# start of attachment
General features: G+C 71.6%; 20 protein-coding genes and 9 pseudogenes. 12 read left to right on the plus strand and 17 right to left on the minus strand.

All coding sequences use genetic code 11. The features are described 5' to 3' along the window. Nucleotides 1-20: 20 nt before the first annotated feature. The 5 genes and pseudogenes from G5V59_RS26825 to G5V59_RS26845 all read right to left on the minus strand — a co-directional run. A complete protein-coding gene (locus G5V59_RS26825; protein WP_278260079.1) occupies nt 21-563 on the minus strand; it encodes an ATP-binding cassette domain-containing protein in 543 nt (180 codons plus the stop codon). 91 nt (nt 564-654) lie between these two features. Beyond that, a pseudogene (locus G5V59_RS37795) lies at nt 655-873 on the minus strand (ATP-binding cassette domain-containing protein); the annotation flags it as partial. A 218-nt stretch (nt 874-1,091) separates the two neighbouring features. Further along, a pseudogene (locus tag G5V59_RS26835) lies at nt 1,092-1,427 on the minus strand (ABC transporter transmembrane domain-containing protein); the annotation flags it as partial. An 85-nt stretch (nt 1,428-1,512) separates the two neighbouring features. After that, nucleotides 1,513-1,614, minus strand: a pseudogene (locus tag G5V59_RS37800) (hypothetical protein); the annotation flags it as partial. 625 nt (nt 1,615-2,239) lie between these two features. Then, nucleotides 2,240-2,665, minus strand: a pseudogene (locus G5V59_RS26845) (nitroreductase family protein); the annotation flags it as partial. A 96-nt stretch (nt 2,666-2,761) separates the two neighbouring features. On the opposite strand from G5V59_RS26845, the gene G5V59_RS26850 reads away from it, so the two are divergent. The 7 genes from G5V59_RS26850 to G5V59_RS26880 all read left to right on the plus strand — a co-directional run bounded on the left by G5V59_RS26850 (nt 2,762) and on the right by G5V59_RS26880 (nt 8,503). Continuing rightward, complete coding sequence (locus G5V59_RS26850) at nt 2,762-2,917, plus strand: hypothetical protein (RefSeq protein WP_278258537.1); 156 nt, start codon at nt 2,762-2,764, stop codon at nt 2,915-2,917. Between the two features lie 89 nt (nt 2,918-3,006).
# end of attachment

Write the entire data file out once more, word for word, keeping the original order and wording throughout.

General features: G+C 71.6%; 20 protein-coding genes and 9 pseudogenes. 12 read left to right on the plus strand and 17 right to left on the minus strand.

All coding sequences use genetic code 11. The features are described 5' to 3' along the window. Nucleotides 1-20: 20 nt before the first annotated feature. The 5 genes and pseudogenes from G5V59_RS26825 to G5V59_RS26845 all read right to left on the minus strand — a co-directional run. A complete protein-coding gene (locus G5V59_RS26825; protein WP_278260079.1) occupies nt 21-563 on the minus strand; it encodes an ATP-binding cassette domain-containing protein in 543 nt (180 codons plus the stop codon). 91 nt (nt 564-654) lie between these two features. Beyond that, a pseudogene (locus G5V59_RS37795) lies at nt 655-873 on the minus strand (ATP-binding cassette domain-containing protein); the annotation flags it as partial. A 218-nt stretch (nt 874-1,091) separates the two neighbouring features. Further along, a pseudogene (locus tag G5V59_RS26835) lies at nt 1,092-1,427 on the minus strand (ABC transporter transmembrane domain-containing protein); the annotation flags it as partial. An 85-nt stretch (nt 1,428-1,512) separates the two neighbouring features. After that, nucleotides 1,513-1,614, minus strand: a pseudogene (locus tag G5V59_RS37800) (hypothetical protein); the annotation flags it as partial. 625 nt (nt 1,615-2,239) lie between these two features. Then, nucleotides 2,240-2,665, minus strand: a pseudogene (locus G5V59_RS26845) (nitroreductase family protein); the annotation flags it as partial. A 96-nt stretch (nt 2,666-2,761) separates the two neighbouring features. On the opposite strand from G5V59_RS26845, the gene G5V59_RS26850 reads away from it, so the two are divergent. The 7 genes from G5V59_RS26850 to G5V59_RS26880 all read left to right on the plus strand — a co-directional run bounded on the left by G5V59_RS26850 (nt 2,762) and on the right by G5V59_RS26880 (nt 8,503). Continuing rightward, complete coding sequence (locus G5V59_RS26850) at nt 2,762-2,917, plus strand: hypothetical protein (RefSeq protein WP_278258537.1); 156 nt, start codon at nt 2,762-2,764, stop codon at nt 2,915-2,917. Between the two features lie 89 nt (nt 2,918-3,006).